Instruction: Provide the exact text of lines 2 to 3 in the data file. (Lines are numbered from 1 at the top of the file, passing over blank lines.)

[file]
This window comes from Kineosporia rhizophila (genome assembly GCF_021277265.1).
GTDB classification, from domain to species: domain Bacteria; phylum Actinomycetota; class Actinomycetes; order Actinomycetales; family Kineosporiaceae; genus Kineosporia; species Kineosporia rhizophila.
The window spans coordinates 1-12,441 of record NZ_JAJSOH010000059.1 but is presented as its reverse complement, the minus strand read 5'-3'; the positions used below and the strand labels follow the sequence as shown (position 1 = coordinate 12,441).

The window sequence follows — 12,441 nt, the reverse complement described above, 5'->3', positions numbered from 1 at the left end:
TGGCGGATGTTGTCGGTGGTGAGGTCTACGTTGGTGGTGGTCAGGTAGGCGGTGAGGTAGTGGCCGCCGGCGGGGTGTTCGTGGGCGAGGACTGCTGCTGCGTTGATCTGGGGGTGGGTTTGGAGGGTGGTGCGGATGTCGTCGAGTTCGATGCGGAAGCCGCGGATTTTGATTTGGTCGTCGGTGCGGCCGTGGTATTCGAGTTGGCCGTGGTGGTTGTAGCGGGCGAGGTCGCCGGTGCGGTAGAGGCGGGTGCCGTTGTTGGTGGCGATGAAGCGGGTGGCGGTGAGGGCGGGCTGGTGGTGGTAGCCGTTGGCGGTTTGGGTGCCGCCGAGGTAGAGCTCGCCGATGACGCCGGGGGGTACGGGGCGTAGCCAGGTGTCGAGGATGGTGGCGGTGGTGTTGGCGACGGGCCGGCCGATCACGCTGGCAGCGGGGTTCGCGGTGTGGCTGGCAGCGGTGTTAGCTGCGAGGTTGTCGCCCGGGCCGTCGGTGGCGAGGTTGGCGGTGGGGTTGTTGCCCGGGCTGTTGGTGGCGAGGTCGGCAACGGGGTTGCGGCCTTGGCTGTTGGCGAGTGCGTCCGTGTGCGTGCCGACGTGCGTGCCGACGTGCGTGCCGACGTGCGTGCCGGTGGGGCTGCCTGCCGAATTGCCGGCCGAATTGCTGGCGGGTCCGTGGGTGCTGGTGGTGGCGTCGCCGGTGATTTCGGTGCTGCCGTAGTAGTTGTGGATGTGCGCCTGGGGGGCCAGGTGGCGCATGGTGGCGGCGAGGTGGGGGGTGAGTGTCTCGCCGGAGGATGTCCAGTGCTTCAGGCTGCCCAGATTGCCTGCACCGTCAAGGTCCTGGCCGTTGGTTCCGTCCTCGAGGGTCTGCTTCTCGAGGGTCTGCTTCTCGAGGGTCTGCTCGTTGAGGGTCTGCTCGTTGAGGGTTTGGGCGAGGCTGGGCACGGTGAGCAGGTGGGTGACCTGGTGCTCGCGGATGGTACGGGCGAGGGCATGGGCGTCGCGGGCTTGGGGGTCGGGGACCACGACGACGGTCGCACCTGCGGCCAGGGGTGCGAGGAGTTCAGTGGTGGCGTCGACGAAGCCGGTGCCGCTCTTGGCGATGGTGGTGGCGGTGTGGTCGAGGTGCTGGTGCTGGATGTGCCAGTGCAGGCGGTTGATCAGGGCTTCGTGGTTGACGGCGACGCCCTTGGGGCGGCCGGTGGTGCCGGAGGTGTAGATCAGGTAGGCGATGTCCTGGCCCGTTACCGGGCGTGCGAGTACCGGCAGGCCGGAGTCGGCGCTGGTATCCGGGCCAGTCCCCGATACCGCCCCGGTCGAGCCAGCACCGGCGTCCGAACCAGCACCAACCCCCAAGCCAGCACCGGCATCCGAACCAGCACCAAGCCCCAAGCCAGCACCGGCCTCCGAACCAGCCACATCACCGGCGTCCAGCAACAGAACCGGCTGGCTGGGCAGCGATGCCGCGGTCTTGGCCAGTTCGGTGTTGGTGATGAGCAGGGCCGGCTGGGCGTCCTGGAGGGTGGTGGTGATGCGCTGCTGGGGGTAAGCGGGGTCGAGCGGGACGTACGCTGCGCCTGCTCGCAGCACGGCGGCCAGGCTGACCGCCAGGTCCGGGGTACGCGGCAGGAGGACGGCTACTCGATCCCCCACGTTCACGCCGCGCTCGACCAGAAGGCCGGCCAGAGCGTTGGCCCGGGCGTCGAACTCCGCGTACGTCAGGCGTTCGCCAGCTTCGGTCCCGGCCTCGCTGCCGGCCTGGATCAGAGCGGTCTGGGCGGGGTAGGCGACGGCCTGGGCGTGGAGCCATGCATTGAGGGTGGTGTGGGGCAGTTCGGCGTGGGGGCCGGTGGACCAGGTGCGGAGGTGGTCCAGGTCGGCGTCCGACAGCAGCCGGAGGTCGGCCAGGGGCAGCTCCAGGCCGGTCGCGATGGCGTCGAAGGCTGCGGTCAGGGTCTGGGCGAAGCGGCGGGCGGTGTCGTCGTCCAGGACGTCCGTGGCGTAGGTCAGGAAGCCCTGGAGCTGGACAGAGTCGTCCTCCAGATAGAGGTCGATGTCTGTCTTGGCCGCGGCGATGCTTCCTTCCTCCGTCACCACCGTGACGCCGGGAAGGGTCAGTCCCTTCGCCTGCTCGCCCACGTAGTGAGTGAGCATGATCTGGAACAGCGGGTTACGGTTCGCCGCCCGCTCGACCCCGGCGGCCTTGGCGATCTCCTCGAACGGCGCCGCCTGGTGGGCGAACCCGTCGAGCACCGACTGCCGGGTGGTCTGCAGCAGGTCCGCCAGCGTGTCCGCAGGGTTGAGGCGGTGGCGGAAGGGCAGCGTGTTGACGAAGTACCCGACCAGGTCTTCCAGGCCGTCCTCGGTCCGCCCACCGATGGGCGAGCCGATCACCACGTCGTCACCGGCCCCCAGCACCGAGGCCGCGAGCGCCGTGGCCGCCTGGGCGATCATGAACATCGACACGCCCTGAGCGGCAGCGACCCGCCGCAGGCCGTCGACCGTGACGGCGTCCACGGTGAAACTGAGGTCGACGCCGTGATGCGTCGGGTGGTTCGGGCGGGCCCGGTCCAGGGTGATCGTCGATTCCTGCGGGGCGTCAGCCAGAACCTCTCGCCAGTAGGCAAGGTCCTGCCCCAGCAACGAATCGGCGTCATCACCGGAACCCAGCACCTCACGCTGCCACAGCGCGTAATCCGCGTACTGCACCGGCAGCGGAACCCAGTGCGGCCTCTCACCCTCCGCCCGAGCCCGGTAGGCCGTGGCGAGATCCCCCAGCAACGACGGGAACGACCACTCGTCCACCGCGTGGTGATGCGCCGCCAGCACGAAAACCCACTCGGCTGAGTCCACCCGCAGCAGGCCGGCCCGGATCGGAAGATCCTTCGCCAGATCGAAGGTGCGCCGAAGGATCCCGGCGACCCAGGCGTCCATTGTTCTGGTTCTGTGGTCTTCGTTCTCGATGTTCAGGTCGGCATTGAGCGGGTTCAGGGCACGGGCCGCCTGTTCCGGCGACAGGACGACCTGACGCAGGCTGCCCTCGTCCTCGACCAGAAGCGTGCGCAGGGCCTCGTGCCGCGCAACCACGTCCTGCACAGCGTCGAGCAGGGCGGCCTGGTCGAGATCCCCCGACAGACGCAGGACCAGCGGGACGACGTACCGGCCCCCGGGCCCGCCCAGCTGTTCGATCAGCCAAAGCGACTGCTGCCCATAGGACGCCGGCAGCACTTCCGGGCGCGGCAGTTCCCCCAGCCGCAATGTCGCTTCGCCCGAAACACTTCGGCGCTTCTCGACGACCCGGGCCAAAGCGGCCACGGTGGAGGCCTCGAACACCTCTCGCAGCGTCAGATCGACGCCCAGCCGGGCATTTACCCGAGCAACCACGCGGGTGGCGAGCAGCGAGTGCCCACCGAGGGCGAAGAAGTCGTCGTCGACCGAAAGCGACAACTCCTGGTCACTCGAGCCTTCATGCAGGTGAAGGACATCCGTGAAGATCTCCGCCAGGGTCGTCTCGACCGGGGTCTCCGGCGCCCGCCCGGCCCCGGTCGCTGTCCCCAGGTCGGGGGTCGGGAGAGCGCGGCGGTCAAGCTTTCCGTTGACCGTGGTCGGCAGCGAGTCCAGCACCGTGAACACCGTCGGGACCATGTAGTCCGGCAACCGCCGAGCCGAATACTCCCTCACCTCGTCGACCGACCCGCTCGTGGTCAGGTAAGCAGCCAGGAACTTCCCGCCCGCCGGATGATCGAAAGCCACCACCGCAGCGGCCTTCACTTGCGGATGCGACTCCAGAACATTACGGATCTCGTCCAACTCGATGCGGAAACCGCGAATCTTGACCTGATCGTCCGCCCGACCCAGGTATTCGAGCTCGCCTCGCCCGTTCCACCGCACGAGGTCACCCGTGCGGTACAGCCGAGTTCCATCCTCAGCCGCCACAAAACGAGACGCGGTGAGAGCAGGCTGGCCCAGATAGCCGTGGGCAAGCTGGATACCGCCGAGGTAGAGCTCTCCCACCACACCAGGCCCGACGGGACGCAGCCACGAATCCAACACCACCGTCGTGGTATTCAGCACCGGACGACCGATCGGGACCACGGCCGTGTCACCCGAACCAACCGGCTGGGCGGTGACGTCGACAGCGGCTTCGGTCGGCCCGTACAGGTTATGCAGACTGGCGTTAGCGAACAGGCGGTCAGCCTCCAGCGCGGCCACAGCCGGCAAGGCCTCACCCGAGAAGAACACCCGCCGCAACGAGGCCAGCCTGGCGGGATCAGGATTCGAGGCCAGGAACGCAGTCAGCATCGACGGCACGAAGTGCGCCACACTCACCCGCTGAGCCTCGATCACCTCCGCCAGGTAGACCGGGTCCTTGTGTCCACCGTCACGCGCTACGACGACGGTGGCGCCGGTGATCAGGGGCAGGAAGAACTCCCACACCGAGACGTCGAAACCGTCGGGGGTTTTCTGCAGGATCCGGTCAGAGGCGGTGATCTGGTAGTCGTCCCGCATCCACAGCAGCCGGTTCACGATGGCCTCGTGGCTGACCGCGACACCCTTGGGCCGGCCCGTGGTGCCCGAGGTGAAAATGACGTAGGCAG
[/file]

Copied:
GTDB classification, from domain to species: domain Bacteria; phylum Actinomycetota; class Actinomycetes; order Actinomycetales; family Kineosporiaceae; genus Kineosporia; species Kineosporia rhizophila.
The window spans coordinates 1-12,441 of record NZ_JAJSOH010000059.1 but is presented as its reverse complement, the minus strand read 5'-3'; the positions used below and the strand labels follow the sequence as shown (position 1 = coordinate 12,441).